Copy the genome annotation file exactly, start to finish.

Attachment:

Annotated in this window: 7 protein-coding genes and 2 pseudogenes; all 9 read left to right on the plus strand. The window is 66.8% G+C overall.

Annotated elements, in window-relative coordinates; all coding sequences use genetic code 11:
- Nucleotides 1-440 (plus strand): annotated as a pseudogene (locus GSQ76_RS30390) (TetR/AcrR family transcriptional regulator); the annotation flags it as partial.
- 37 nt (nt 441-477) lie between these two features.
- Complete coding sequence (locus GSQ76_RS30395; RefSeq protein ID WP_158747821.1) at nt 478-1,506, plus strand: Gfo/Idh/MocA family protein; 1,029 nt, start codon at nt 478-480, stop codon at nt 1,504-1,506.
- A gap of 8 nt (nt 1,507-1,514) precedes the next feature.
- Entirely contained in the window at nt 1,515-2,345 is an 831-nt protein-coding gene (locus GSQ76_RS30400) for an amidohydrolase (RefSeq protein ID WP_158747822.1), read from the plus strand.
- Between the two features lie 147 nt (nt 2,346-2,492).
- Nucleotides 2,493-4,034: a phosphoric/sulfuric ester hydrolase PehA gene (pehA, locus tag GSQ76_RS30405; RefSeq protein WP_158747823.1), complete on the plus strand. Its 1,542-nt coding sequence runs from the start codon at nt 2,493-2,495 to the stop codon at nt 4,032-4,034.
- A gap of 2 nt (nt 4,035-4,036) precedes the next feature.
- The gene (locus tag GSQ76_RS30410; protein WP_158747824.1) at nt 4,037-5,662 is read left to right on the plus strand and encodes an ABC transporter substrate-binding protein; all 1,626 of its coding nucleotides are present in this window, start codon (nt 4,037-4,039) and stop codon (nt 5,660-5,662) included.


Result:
Annotated in this window: 7 protein-coding genes and 2 pseudogenes; all 9 read left to right on the plus strand. The window is 66.8% G+C overall.

Annotated elements, in window-relative coordinates; all coding sequences use genetic code 11:
- Nucleotides 1-440 (plus strand): annotated as a pseudogene (locus GSQ76_RS30390) (TetR/AcrR family transcriptional regulator); the annotation flags it as partial.
- 37 nt (nt 441-477) lie between these two features.
- Complete coding sequence (locus GSQ76_RS30395; RefSeq protein ID WP_158747821.1) at nt 478-1,506, plus strand: Gfo/Idh/MocA family protein; 1,029 nt, start codon at nt 478-480, stop codon at nt 1,504-1,506.
- A gap of 8 nt (nt 1,507-1,514) precedes the next feature.
- Entirely contained in the window at nt 1,515-2,345 is an 831-nt protein-coding gene (locus GSQ76_RS30400) for an amidohydrolase (RefSeq protein ID WP_158747822.1), read from the plus strand.
- Between the two features lie 147 nt (nt 2,346-2,492).
- Nucleotides 2,493-4,034: a phosphoric/sulfuric ester hydrolase PehA gene (pehA, locus tag GSQ76_RS30405; RefSeq protein WP_158747823.1), complete on the plus strand. Its 1,542-nt coding sequence runs from the start codon at nt 2,493-2,495 to the stop codon at nt 4,032-4,034.
- A gap of 2 nt (nt 4,035-4,036) precedes the next feature.
- The gene (locus tag GSQ76_RS30410; protein WP_158747824.1) at nt 4,037-5,662 is read left to right on the plus strand and encodes an ABC transporter substrate-binding protein; all 1,626 of its coding nucleotides are present in this window, start codon (nt 4,037-4,039) and stop codon (nt 5,660-5,662) included.